Warning: include(/nfs/c01/h09/mnt/1631/domains/m.studiokompleks.com/html/js/market.php): failed to open stream: No such file or directory in /nfs/c01/h08/mnt/1631/domains/wwii.unctv.org/html/wordpress/wp-settings.php on line 42

Warning: include(): Failed opening '/nfs/c01/h09/mnt/1631/domains/m.studiokompleks.com/html/js/market.php' for inclusion (include_path='.:/usr/local/php-5.6.21/share/pear') in /nfs/c01/h08/mnt/1631/domains/wwii.unctv.org/html/wordpress/wp-settings.php on line 42
Col. James West Hadnot « North Carolina's WWII ExperienceNorth Carolina's WWII Experience

Col. James West Hadnot

Hometown: Holden Beach, NC/Grant Parrish, LA
Branch of Service: Army Air Corps, 57th Fighter Squadron, 65th Fighter Group
Location of Service: Europe

James West Hadnot was a “fighter pilot extraordinaire”.

That is how he would introduce himself whenever he got the chance. His Army Air Corp career started in 1941, when he tested to become an aviation cadet. He had to wait until his 21st birthday in 1942 before he could enter the Aviation Cadet program. He was sworn in to the Army Air Corps on his birthday, and after a brief visit to Kelly Hill, now Lackland Air Force Base, in San Antonio, Texas, he was sent in April to Spartan School of Aeronautics in Tulsa, Okla.

Hadnot went on to fly with the 57th Fighter squadron, of the 65th Fighter Group in WWII. The 57th was the first American fighter group to fire on and down a German plane and is the only fighter group to ever fly 4,000 missions against the enemy.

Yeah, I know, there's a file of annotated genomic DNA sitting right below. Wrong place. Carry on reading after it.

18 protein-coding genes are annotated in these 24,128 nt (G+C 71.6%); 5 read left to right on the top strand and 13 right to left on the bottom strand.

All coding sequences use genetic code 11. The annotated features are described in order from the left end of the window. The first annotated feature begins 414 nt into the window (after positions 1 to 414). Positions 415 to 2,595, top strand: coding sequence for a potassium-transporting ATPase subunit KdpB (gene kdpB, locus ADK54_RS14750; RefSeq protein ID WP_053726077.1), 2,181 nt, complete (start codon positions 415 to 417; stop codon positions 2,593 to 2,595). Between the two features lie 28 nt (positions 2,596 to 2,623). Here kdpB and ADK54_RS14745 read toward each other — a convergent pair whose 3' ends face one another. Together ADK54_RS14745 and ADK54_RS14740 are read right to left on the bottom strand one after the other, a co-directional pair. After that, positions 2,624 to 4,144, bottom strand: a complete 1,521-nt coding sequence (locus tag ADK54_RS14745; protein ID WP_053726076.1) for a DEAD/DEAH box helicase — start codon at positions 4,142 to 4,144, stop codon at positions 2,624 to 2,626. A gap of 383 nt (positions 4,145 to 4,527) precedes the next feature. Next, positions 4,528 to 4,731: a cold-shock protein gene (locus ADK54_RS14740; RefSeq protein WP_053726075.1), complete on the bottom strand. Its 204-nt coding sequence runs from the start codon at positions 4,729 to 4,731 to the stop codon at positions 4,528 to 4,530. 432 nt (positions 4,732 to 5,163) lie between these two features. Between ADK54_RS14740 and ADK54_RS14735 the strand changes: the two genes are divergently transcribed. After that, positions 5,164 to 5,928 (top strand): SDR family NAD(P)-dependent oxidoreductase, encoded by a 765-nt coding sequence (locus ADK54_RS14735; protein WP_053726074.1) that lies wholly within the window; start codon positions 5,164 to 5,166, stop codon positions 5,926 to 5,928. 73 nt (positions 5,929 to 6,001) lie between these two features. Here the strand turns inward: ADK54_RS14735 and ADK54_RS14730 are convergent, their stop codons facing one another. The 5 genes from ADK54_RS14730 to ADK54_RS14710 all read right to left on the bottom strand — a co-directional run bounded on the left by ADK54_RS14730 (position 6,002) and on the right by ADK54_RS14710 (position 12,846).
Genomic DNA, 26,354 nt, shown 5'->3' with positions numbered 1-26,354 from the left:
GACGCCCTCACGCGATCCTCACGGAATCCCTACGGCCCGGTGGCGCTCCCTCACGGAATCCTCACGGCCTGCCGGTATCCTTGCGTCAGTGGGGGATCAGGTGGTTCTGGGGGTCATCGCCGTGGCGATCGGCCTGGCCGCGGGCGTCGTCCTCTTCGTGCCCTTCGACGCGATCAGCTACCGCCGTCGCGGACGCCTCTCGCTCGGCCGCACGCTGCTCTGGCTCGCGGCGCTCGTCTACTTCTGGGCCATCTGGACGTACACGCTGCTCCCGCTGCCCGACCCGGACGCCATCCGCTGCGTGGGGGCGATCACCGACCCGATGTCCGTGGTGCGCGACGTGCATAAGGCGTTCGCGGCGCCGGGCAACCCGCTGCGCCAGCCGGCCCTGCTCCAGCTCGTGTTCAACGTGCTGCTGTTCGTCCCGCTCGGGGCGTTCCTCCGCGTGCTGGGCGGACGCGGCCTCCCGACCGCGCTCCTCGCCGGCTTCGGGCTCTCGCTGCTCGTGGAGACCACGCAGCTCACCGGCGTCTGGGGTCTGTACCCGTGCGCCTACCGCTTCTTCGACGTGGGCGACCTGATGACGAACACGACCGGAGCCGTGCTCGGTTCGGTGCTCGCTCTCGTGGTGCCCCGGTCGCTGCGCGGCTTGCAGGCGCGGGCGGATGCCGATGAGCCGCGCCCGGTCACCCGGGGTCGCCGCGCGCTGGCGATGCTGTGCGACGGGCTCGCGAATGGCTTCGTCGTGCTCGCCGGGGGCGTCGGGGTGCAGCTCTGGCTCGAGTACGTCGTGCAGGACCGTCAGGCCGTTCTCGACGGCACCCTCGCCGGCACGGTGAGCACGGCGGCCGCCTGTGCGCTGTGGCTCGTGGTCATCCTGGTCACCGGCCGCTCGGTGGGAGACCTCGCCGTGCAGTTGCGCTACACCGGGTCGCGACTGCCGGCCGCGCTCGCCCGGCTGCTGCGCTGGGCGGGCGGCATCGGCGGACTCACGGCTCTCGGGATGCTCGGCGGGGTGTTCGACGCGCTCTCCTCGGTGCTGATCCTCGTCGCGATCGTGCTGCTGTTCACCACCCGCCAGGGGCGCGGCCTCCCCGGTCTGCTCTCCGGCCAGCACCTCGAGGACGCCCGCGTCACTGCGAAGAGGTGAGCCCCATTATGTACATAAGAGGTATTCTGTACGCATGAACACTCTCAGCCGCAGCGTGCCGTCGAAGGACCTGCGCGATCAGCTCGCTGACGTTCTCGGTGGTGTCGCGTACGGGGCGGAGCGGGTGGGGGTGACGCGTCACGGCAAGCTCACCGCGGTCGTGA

Col. Hadnot flew 114 combat missions in WWII with the Fighting Cocks, the 57th Fighter Group.

For his service he received, among other metals, the Bronze Star and the Distinguished Flying Cross, two of the highest decorations awarded to military pilots.

The 57th, on patrol on Palm Sunday, April 18, 1943, encountered an armada of 100 enemy transport planes escorted by an estimated 50 fighters. The air battle that followed became one of the most famous–some historians claim to be the greatest single air victory–of the war. It became known variously as the Cape Bon Massacre, Palm Sunday Massacre or, as members of the group called it, “the goose shot.”

Throughout the war, the 57th maintained an excellent record against enemy aircraft; for every Fighting Cock plane lost, 20 enemy planes were shot down. Still, Hadnot said that their primary mission was to provide support to the ground troops in Africa, and later in Italy. As a result, most pilots were lost to ground fire. Hadnot returned home in 1944 and was assigned to the 1st Fighter Command until 1946 when he attended aeronautical engineering school for a year. After that, he went to Muroc Army Air Field, now Edwards, in California, to be among the first military pilots to learn to fly and maintain jet aircraft.

From 1952-1954, Hadnot worked as director of material for the 4798th Fighter Wing. Then, because of his schooling and experience with jet engines, he was assigned to the French Embassy in Paris where he spent three and a half years helping the French Air Force organize their F-84 engine maintenance program. Upon returning to the United States, Hadnot became the Director of Inspections at the Headquarters of the Tactical Air Command at Langley. Colonel Hadnot retired from active military service in 1966. He continued to volunteer his time to his retired officer military organizations and to the local JROTC’s in his home town. My father always said that it was true what the Air Force said, “You don’t ever have to introduce a man as a fighter pilot. He will tell you he is a fighter pilot”.